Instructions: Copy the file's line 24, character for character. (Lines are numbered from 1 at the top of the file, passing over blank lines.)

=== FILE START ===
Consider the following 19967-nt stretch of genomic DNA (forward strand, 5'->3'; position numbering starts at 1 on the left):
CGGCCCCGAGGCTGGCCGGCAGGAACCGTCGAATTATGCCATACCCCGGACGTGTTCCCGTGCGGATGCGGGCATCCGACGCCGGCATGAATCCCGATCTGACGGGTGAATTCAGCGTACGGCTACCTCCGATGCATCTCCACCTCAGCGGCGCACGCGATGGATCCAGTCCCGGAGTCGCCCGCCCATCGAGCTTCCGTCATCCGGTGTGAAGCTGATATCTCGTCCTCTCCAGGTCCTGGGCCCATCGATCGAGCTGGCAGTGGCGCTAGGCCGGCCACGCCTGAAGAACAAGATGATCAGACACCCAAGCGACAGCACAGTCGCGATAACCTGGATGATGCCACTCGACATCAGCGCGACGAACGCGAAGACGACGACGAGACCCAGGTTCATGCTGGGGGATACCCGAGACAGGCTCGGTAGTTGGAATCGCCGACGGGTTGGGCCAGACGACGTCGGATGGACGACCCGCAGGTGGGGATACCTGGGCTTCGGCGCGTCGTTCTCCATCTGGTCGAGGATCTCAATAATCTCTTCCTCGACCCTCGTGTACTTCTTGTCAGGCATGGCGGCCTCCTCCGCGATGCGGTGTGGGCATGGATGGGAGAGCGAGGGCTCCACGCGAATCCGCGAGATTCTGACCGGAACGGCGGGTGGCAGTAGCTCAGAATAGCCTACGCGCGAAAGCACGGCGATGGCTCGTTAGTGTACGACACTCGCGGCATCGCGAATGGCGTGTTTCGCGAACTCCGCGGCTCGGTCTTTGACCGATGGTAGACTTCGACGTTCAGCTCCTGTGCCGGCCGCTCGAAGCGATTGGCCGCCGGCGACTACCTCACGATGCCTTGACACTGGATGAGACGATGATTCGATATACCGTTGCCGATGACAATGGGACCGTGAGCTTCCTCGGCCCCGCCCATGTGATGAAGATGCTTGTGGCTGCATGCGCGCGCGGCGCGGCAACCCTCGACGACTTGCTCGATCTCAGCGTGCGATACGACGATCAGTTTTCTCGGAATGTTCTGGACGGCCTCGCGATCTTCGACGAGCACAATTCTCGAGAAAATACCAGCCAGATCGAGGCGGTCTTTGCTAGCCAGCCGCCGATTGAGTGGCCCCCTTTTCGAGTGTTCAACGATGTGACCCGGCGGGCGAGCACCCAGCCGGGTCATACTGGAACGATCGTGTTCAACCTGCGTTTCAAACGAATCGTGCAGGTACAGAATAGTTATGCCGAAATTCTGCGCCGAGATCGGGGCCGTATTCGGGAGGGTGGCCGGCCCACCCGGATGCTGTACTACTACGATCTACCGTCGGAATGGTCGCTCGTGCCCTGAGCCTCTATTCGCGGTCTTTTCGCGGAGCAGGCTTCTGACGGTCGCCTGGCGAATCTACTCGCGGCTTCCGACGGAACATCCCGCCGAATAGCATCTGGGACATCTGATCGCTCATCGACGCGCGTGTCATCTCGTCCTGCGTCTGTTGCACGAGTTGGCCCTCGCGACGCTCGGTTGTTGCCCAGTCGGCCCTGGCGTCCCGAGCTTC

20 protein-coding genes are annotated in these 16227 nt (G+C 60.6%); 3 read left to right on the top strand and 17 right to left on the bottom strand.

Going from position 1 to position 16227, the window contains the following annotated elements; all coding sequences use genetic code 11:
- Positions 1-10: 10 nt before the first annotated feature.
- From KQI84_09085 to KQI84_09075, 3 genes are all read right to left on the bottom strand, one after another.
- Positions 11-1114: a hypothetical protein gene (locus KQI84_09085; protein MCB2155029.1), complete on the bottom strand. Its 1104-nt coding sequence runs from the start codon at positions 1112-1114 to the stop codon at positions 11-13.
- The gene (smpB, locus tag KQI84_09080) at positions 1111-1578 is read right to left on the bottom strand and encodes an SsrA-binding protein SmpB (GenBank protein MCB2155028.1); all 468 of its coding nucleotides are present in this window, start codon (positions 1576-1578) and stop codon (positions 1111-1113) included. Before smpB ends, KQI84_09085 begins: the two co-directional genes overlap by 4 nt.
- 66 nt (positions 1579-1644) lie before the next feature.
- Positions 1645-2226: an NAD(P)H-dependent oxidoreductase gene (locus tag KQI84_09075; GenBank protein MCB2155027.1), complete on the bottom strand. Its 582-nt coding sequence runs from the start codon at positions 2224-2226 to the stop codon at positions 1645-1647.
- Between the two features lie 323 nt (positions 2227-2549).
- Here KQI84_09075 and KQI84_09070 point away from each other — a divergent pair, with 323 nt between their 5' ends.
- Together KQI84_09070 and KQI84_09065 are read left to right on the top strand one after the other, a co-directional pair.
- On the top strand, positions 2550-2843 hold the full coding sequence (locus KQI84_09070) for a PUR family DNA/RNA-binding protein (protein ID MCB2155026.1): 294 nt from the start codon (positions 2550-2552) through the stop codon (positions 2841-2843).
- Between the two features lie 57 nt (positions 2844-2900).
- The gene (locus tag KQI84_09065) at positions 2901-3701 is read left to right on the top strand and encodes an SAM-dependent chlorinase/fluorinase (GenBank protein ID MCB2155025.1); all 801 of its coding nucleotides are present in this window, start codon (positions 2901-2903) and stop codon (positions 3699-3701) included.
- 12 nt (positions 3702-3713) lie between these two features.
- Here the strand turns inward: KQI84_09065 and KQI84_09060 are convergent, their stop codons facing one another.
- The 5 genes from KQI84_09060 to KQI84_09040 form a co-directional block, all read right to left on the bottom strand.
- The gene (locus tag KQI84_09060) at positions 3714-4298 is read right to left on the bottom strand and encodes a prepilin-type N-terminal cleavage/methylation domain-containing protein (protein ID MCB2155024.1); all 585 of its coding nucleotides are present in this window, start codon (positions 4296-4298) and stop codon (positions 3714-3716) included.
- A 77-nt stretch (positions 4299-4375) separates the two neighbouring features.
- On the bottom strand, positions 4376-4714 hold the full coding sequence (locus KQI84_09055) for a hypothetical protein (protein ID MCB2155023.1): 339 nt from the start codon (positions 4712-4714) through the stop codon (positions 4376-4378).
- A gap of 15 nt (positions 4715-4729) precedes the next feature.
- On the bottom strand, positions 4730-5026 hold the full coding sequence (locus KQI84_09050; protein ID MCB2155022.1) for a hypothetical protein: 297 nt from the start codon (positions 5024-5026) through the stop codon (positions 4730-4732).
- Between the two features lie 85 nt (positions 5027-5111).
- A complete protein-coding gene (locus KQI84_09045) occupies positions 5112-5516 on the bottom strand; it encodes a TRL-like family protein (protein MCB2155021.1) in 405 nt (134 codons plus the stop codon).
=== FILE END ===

- On the bottom strand, positions 4730-5026 hold the full coding sequence (locus KQI84_09050; protein ID MCB2155022.1) for a hypothetical protein: 297 nt from the start codon (positions 5024-5026) through the stop codon (positions 4730-4732).